I shared on my blog earlier this year how I learned the 3 question Bible study method as an adult. But I didn’t go into a lot of detail about it.
Recently I’ve been studying the life of Joseph using this Bible study method, so I thought I’d type up my notes and share them with you. This way you can learn the 3 questions and how to apply them to your own personal Bible study. I’d love to hear what you think of this method and also how you like to study the scriptures.
I usually focus on a paragraph at a time. Sometimes more, sometimes less–depending on the length of the scripture involved or the amount of time I have to devote to Bible study that day. Today I think I’ll just take one verse and apply the 3 questions to it so you can get a feel for it pretty quickly.
The first thing I do when I sit down to study scripture is to pray and ask the Holy Spirit to speak to me through the Word. I can sometimes come up with some obvious truths and applications on my own, but I want to know what God wants to teach me and what He knows I need to learn that day.
The next thing I do is read the scripture passage a few times, usually in a couple of different versions. There are a few modern translations that I really like and then I almost always read it in the Amplified version also. I like the Amplified because it doesn’t translate one word for one word. If it takes a few words in our language to describe the meaning of the word in the original language, that’s what you get. I think it gives a better picture of what’s happening in the scriptures a lot of times. At least it has helped me understand some passages that weren’t so easy to comprehend.
Then I start asking the questions.
(1) The first question is: What are the Facts? Who, what, when, where, why, and how. I’m a pretty detailed person so sometimes my answer to this question is as long as the actual scripture. But sometimes the main facts in a scripture passage can be condensed into fewer words.
(2) The second question is: What are the Truths? This goes beyond the facts. These are underlying principles that can be applied in more than just the situation in the particular passage you’re studying. They’re life lessons that can be applied to our lives today.
(3) The third question is: What are some Application Questions that will help you apply each truth to your life? This is where it gets practical. Create some questions — that can’t be answered with a yes or no — that will help you apply each truth you found in the scripture passage to your own life. This was a little difficult for me at first. But it does get easier with practice.
Here are a few things I’ve learned while using this Bible study method:
When I’ve done this in a group Bible study, we don’t all get the same truths! We all usually find the same facts . But I’ve discovered that based on what’s going on in your life, the Holy Spirit will reveal the truths that you need at that point in time.
Another thing I learned is that I don’t always find the same truths when I study the same scripture passage. It depends on what’s going on with me at that point in time as to what the Holy Spirit reveals to me.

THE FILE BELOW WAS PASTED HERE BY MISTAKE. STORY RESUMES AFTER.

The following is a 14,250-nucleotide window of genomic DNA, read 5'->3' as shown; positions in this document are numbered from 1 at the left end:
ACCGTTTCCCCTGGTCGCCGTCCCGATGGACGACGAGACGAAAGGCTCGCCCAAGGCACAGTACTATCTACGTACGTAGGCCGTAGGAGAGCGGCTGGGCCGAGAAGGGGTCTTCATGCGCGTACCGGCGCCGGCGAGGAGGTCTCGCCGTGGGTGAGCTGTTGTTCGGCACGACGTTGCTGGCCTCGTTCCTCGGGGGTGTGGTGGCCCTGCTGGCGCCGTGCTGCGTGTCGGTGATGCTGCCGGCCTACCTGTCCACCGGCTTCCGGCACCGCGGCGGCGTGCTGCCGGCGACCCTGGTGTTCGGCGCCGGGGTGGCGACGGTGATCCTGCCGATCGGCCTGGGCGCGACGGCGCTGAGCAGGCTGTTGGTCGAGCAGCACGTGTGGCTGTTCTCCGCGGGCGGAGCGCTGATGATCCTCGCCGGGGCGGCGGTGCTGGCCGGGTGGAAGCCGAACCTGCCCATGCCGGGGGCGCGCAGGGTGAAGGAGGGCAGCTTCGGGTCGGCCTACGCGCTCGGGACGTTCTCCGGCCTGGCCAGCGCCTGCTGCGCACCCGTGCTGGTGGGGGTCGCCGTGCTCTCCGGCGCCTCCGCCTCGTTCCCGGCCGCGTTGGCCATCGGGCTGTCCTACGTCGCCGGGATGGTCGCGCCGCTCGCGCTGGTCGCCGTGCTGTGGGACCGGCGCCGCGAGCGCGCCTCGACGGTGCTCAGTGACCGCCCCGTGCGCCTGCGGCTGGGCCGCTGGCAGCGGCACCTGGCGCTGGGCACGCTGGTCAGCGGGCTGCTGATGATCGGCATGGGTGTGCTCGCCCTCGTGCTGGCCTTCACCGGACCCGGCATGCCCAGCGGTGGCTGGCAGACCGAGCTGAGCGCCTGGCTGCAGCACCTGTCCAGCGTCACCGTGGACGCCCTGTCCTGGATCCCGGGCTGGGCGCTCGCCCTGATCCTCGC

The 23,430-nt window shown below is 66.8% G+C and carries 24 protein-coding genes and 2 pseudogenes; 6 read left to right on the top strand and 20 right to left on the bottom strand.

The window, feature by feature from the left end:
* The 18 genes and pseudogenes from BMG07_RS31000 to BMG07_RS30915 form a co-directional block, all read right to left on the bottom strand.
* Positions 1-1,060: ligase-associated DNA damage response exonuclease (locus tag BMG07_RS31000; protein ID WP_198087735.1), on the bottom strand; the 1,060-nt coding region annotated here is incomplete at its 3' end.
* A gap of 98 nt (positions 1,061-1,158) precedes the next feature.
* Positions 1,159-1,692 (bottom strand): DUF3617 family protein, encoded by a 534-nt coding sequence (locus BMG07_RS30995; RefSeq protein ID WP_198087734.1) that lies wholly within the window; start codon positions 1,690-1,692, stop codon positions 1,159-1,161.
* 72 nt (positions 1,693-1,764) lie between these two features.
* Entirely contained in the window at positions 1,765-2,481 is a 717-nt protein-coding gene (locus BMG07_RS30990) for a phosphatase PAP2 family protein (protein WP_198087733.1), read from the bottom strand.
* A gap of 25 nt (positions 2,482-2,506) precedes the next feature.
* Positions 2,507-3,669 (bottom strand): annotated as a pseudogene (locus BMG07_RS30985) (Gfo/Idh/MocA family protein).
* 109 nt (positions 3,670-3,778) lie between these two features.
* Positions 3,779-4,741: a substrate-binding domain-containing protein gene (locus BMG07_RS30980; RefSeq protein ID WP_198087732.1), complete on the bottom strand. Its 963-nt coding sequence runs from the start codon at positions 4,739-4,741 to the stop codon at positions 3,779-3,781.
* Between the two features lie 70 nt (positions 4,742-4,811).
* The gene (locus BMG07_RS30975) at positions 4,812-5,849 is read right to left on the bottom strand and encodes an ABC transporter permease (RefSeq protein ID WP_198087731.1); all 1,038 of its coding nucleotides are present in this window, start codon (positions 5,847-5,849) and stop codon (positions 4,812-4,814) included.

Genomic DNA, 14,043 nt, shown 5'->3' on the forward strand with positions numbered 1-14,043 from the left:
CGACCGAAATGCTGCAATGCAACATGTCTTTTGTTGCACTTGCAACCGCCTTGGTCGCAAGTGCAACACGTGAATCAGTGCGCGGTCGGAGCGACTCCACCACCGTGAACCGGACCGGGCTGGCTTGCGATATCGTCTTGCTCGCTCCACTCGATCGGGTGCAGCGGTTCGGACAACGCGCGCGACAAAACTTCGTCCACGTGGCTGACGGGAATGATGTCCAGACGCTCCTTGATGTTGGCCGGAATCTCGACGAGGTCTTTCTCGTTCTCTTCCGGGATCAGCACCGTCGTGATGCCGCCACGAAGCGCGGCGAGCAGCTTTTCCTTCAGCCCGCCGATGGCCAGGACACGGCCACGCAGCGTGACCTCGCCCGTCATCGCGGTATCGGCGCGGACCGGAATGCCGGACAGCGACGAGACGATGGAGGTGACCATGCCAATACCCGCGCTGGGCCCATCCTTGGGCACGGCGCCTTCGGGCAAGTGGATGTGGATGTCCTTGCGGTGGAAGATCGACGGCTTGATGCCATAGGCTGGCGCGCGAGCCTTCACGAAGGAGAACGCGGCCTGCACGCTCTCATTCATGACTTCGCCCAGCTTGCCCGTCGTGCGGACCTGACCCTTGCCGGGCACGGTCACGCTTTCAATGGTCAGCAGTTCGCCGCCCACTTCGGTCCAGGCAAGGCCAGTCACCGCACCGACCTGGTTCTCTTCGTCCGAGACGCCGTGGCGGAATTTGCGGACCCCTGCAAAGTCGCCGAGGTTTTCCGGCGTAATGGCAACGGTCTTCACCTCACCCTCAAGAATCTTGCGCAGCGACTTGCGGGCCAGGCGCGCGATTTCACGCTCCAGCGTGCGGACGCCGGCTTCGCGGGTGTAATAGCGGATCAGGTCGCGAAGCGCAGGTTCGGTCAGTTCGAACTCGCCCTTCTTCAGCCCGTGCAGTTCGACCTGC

And I’ve also seen God speak to other people in the group through what He’s revealed to just one person.
All of these show that the scriptures are ALIVE and also how important it is to pray every time before you study each scripture passage. You never know what God wants to show you or what He wants to show someone else you may share your lessons with.
So let’s tackle the first verse in our study of Joseph. The verse is Genesis 37:1. I’m going to share it in the NIV and Amplified versions.
New International Version (NIV)
37 Jacob lived in the land where his father had stayed, the land of Canaan.
Amplified Bible (AMP)
37 So Jacob dwelt in the land in which his father had been a stranger and sojourner, in the land of Canaan.
1. What are the Facts?
Jacob settled in Canaan where his father had lived as a foreigner.
[For those who aren’t familiar with Joseph’s family: Jacob is Joseph’s father. Jacob was renamed Israel by God and is sometimes called Israel in Joseph’s story. And Jacob’s father was Isaac.]
2. What are the Truths?
Where our parents considered ‘foreign’ we make our home.
3. Application Questions:
What trails did my parents blaze for me?
Which ones have I blazed for my child(ren)?
What ‘foreign’ lands have I moved to and settled?
What journey do I need to continue?
Who do I need to show the way?
Sometimes when I’m praying and meditating on the passage and on the truths revealed to me, I also write down some of my thoughts. Here’s what I wrote down when I studied this verse–which will show you how I came up with some of the application questions.
My Commentary: Our parents (physical and spiritual) can blaze the trail and make following God easier for us. Their job is to show us the way by their example. Our job is to continue the journey and grow and show the way to others. Sometimes part of our journey is returning to the roots our parents put down.
That’s all for today. We’ll tackle a little more of Joseph’s life next time.